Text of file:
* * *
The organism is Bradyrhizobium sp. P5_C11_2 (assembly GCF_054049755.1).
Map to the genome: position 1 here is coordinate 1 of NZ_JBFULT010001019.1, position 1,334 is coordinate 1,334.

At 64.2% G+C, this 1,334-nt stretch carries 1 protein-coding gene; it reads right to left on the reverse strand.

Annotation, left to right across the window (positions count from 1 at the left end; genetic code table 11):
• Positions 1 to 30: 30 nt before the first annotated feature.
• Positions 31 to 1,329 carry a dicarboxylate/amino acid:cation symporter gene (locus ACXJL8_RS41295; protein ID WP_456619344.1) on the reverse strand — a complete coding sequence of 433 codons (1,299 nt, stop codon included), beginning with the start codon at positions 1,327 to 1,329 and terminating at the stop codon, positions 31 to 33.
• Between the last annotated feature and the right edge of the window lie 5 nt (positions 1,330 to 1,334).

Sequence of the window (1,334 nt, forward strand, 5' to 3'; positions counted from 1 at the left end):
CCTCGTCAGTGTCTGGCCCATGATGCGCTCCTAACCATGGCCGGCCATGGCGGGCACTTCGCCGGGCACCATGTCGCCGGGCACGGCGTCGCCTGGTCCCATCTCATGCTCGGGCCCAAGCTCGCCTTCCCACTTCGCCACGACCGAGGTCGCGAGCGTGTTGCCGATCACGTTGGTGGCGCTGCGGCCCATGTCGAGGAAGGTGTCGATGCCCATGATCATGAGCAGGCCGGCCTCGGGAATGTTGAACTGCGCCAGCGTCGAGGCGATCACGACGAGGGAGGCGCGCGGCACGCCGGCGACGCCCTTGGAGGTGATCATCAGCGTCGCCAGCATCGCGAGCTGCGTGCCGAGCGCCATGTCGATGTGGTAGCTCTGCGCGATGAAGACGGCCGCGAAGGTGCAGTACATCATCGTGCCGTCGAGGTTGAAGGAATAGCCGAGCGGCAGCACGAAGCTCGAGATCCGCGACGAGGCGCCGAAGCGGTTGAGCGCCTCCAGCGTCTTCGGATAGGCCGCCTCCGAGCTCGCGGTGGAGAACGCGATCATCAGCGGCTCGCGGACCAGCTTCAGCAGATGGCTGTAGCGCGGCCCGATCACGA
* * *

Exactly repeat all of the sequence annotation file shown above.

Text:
The organism is Bradyrhizobium sp. P5_C11_2 (assembly GCF_054049755.1).
Map to the genome: position 1 here is coordinate 1 of NZ_JBFULT010001019.1, position 1,334 is coordinate 1,334.

At 64.2% G+C, this 1,334-nt stretch carries 1 protein-coding gene; it reads right to left on the reverse strand.

Annotation, left to right across the window (positions count from 1 at the left end; genetic code table 11):
• Positions 1 to 30: 30 nt before the first annotated feature.
• Positions 31 to 1,329 carry a dicarboxylate/amino acid:cation symporter gene (locus ACXJL8_RS41295; protein ID WP_456619344.1) on the reverse strand — a complete coding sequence of 433 codons (1,299 nt, stop codon included), beginning with the start codon at positions 1,327 to 1,329 and terminating at the stop codon, positions 31 to 33.
• Between the last annotated feature and the right edge of the window lie 5 nt (positions 1,330 to 1,334).

Sequence of the window (1,334 nt, forward strand, 5' to 3'; positions counted from 1 at the left end):
CCTCGTCAGTGTCTGGCCCATGATGCGCTCCTAACCATGGCCGGCCATGGCGGGCACTTCGCCGGGCACCATGTCGCCGGGCACGGCGTCGCCTGGTCCCATCTCATGCTCGGGCCCAAGCTCGCCTTCCCACTTCGCCACGACCGAGGTCGCGAGCGTGTTGCCGATCACGTTGGTGGCGCTGCGGCCCATGTCGAGGAAGGTGTCGATGCCCATGATCATGAGCAGGCCGGCCTCGGGAATGTTGAACTGCGCCAGCGTCGAGGCGATCACGACGAGGGAGGCGCGCGGCACGCCGGCGACGCCCTTGGAGGTGATCATCAGCGTCGCCAGCATCGCGAGCTGCGTGCCGAGCGCCATGTCGATGTGGTAGCTCTGCGCGATGAAGACGGCCGCGAAGGTGCAGTACATCATCGTGCCGTCGAGGTTGAAGGAATAGCCGAGCGGCAGCACGAAGCTCGAGATCCGCGACGAGGCGCCGAAGCGGTTGAGCGCCTCCAGCGTCTTCGGATAGGCCGCCTCCGAGCTCGCGGTGGAGAACGCGATCATCAGCGGCTCGCGGACCAGCTTCAGCAGATGGCTGTAGCGCGGCCCGATCACGA